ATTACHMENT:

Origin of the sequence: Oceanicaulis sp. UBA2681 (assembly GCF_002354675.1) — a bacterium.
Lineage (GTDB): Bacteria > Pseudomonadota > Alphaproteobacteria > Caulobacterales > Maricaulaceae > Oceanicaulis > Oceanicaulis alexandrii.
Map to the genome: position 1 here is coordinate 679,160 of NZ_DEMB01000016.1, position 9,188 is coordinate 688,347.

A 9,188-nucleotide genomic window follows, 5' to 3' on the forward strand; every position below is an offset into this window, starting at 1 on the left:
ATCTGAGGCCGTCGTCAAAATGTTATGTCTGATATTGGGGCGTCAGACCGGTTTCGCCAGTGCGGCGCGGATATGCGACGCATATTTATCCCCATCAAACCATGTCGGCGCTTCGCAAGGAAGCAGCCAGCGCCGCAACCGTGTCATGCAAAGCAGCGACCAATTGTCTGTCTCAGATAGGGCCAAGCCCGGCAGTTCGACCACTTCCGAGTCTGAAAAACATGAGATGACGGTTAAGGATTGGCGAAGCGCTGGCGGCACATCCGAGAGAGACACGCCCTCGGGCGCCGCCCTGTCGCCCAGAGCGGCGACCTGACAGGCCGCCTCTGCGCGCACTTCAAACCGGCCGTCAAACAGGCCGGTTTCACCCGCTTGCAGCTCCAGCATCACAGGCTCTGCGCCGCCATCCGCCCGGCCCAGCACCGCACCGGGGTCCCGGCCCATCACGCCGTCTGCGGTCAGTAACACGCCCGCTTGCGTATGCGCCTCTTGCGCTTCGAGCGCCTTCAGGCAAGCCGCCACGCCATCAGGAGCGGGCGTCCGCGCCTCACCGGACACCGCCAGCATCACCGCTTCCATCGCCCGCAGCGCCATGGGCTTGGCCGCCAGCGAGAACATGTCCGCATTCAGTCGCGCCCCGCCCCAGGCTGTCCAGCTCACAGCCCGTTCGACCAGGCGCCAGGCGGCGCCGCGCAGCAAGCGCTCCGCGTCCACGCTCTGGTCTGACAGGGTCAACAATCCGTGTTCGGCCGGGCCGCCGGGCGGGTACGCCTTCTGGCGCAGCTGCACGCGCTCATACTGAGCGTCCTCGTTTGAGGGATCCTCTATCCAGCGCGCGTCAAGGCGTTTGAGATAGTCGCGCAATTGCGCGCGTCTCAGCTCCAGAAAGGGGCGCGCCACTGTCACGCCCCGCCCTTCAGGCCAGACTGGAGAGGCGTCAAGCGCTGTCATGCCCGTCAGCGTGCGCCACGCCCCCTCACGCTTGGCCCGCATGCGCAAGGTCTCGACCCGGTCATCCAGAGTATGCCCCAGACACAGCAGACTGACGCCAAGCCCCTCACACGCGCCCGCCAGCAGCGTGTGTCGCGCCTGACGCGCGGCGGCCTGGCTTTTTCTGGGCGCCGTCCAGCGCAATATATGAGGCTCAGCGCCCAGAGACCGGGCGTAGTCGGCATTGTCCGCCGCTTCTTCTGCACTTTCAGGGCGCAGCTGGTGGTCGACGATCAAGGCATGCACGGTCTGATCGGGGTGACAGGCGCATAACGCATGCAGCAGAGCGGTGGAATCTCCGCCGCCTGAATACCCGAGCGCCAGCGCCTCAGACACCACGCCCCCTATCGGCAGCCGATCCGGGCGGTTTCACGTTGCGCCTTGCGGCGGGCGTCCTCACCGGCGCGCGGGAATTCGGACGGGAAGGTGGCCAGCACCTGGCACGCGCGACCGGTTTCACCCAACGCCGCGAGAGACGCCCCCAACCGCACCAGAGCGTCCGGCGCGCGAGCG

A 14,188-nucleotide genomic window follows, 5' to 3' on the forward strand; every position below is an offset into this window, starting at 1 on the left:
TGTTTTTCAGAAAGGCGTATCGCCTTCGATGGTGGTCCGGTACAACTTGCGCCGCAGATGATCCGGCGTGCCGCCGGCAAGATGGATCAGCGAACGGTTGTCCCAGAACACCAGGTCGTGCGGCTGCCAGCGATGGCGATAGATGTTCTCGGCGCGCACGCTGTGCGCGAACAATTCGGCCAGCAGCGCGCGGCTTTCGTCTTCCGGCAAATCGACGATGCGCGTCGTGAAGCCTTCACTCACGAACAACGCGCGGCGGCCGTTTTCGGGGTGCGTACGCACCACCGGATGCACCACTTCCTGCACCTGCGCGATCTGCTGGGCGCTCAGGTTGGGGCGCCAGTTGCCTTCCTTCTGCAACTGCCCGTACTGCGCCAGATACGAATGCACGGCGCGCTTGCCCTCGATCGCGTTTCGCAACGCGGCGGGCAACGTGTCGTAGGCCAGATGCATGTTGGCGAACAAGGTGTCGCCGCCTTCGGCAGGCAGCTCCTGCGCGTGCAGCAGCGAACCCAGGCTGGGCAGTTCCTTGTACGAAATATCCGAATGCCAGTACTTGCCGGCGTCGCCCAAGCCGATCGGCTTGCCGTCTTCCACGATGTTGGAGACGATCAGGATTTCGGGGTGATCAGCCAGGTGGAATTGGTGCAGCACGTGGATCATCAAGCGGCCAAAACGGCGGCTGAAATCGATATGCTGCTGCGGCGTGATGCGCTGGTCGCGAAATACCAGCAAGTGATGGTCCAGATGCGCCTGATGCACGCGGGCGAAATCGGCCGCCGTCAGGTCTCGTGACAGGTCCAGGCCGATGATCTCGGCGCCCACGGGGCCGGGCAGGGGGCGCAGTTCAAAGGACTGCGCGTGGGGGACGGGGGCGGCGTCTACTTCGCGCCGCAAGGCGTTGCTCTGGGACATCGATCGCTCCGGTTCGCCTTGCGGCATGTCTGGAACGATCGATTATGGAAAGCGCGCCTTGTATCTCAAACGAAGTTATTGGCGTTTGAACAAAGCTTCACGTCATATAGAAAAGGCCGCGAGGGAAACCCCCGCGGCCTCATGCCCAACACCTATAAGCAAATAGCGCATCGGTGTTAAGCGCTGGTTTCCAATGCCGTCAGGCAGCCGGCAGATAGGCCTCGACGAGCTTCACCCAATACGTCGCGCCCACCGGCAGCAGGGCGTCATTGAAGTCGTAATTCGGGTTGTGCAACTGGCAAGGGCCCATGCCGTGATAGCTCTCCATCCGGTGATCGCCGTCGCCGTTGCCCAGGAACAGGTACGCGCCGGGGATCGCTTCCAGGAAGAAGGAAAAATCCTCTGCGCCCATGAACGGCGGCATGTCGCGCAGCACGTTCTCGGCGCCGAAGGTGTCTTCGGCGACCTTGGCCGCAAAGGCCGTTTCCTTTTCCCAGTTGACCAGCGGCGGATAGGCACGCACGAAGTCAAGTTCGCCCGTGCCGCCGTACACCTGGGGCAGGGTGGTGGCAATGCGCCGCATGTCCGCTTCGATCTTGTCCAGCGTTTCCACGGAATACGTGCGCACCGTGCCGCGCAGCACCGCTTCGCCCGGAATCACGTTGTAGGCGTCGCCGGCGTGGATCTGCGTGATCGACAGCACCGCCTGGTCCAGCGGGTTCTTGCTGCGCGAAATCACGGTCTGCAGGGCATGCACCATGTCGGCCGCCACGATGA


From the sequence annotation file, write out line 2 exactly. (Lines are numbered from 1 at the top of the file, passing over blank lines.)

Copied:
Lineage (GTDB): Bacteria > Pseudomonadota > Alphaproteobacteria > Caulobacterales > Maricaulaceae > Oceanicaulis > Oceanicaulis alexandrii.